The role extra-parliamentary efforts play in promoting damage to human rights organizations and normalizing the delegitimization of their work should not be underestimated. Like the legislative arena, the attacks have gotten worse in recent years. New initiatives designed to hurt human rights organizations have broken through public consciousness and additional groups have assumed a dominant role.
For example, NGO Monitor, which began as a project of the Jerusalem Center for Public Affairs, was established in the early 2000s but expanded significantly (as far as budget and impact) only after 2009. Today its focus is engaging in hasbara (Israeli government public relations) in European countries and the US against the foreign funding of Israeli human rights groups. This is done by targeting international foundation and churches, pressuring them to stop their support for Human Rights organizations in Israel.
Organizations like the New Israel Fund have been central targets in the delegitimization campaign, including personal attacks on former president Naomi Chazan by the group Im Tirtzu.
Various rightwing groups and the governing coalition in Israel emphasize the funding sources, making it appear as if human rights organizations are not transparent. However, all of them frequently submit reports regarding their donations and objectives, as required by law.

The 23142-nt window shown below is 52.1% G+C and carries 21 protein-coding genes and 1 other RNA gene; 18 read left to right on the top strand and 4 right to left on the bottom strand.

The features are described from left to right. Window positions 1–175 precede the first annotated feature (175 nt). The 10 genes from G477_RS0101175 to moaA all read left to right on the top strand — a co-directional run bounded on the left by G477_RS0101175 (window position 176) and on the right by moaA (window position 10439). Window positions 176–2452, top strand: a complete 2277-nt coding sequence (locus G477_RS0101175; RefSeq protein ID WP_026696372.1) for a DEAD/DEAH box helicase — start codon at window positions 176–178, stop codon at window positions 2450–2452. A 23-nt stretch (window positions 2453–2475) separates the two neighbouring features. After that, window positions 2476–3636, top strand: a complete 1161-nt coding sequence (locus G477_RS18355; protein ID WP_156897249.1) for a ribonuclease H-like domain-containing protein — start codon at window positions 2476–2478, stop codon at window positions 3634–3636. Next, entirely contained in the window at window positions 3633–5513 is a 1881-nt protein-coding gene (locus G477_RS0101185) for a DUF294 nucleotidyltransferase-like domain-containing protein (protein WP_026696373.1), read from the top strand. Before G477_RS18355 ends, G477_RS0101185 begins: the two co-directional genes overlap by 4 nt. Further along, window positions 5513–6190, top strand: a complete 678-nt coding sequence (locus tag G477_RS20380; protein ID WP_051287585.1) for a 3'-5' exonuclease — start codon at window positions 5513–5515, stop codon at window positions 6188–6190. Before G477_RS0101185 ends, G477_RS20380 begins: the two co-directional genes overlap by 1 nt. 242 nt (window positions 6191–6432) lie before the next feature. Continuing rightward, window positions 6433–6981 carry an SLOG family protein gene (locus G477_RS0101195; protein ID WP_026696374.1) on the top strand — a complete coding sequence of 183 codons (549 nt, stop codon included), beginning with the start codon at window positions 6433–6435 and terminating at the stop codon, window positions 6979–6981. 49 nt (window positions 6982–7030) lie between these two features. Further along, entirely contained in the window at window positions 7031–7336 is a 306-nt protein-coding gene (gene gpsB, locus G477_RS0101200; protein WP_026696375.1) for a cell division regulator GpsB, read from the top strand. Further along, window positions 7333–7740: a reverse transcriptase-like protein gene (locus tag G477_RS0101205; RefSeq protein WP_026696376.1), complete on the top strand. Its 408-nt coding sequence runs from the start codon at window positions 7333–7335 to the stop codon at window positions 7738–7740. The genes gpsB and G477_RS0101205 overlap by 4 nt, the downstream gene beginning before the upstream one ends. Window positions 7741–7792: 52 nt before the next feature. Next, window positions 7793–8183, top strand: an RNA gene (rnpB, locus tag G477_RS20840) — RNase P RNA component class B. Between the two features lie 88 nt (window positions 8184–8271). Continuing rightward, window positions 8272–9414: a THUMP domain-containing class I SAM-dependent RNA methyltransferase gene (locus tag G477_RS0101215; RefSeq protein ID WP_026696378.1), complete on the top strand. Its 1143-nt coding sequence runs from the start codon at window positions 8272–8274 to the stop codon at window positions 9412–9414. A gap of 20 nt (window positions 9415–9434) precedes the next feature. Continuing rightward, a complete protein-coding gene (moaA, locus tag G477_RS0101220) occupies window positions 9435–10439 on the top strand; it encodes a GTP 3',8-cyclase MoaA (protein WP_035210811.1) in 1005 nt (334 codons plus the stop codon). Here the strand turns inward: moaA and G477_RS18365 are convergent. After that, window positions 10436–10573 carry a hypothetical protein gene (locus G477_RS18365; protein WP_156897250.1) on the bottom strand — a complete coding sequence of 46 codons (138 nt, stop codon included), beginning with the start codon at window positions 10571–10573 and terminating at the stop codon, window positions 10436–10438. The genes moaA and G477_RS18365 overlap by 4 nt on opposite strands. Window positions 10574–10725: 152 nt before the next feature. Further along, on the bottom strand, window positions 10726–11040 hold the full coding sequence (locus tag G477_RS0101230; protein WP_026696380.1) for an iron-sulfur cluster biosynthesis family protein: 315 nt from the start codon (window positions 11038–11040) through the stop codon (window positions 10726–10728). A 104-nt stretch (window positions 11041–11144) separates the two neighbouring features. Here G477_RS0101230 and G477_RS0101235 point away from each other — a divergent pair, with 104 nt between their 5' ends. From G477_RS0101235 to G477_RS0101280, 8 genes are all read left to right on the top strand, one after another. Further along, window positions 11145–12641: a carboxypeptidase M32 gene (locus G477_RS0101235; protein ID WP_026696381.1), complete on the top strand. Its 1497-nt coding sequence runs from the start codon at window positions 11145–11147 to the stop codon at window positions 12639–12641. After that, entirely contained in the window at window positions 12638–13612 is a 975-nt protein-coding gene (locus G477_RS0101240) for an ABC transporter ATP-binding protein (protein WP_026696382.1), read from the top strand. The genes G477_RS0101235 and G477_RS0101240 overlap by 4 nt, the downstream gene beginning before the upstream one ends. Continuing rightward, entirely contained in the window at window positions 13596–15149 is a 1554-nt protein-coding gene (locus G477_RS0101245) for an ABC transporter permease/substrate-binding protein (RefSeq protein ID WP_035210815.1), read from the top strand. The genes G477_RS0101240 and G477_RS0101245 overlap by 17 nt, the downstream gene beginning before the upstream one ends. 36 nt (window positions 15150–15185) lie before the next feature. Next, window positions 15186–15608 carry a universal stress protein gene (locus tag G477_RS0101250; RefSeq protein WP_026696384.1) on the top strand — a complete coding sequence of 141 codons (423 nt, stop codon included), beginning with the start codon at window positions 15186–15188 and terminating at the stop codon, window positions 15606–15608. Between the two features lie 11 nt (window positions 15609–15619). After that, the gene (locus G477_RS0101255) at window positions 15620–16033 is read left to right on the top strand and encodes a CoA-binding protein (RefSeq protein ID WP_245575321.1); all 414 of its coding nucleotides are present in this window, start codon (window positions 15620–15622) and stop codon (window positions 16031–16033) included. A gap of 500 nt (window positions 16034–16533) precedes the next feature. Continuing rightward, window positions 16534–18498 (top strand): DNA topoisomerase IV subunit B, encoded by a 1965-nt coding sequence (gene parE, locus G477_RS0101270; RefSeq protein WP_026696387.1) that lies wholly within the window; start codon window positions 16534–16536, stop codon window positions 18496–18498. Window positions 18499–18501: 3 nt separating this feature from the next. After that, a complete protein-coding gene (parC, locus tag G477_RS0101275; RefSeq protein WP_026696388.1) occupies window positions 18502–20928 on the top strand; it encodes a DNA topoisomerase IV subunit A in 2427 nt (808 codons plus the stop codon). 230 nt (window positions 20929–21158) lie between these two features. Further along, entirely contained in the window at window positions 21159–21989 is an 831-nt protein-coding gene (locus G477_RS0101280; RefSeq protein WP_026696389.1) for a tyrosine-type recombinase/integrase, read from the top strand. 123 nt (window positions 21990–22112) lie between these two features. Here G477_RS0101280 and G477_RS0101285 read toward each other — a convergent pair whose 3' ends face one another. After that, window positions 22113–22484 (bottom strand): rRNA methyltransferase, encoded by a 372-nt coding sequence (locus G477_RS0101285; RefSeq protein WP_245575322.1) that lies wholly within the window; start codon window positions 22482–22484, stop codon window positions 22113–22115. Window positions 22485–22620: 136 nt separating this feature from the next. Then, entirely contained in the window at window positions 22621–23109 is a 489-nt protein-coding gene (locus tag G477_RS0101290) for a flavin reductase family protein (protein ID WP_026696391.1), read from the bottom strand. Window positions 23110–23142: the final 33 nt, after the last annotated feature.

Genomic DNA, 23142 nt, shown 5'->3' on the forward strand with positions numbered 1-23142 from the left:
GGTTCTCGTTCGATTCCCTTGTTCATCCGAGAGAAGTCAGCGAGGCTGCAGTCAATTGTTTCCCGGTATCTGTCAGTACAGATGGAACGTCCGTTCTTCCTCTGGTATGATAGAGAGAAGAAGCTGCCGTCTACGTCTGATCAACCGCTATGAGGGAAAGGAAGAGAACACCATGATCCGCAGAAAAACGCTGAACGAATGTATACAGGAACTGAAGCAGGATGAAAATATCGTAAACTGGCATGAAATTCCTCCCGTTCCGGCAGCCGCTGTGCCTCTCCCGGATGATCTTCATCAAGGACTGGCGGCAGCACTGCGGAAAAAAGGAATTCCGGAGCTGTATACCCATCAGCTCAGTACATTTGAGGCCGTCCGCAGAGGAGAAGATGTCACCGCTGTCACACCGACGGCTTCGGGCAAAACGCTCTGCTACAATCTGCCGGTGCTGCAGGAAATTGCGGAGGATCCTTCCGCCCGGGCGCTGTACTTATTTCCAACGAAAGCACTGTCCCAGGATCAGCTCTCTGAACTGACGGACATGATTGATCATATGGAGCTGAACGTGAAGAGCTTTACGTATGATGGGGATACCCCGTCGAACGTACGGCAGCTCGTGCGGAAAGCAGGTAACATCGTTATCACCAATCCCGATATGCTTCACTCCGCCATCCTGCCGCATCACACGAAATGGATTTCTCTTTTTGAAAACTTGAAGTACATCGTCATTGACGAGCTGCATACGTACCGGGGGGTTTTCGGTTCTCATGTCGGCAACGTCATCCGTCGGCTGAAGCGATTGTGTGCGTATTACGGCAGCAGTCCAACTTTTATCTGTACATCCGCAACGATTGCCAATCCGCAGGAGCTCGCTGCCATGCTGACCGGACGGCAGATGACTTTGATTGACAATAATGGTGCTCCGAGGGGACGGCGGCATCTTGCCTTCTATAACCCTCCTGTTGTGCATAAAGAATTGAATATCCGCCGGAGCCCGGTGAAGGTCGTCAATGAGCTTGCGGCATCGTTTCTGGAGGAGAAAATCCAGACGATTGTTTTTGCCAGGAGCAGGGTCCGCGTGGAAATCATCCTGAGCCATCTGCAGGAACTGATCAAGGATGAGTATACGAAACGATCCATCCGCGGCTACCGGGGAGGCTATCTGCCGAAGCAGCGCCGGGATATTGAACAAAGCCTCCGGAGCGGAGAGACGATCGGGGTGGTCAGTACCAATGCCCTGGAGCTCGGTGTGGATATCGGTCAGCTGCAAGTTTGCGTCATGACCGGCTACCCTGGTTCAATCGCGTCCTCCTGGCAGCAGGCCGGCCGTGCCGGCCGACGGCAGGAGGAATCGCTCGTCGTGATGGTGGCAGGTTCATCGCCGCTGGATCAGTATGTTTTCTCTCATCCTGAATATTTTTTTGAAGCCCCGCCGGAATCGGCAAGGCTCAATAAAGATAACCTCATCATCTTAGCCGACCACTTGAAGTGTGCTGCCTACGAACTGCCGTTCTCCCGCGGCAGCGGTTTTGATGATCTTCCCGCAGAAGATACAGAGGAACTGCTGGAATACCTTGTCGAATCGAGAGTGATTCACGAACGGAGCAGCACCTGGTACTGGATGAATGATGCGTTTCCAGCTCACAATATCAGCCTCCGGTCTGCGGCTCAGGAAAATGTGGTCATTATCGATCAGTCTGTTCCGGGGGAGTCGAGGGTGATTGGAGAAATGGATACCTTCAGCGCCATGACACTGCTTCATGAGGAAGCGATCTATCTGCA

Human rights organizations are depicted as anti-Israeli, labeled as “collaborators” with Israel’s enemies and have even been called “foreign agents.” At the end of 2015 a video was released that incited personally against employees of major human rights organizations by implying they are “moles” working for hostile foreign entities.
In 2015 and 2016, actions against the organizations Ta’ayush, Rabbis for Human Rights, B’tselem and Breaking the Silence were especially prevalent. They became targets of a campaign of delegitimization, among other things due to a report aired on the news show “Uvda,” which was orchestrated by the rightwing organization Ad Kan. The show displayed Ta’ayush activist Ezra Nawi and B’tselem researcher Nasser Nawaja as having allegedly been involved in hurting a Palestinian land trader (even though there has been no evidence provided). Other organizations were attacked on the basis of their cooperation with Ta’ayush. Breaking the Silence is at the center of a campaign that included persecution of its staff, attempts to cancel events, trying to cut off donations and publications designed to undermine the organization’s credibility. These efforts against Breaking the Silence and other organizations continues daily.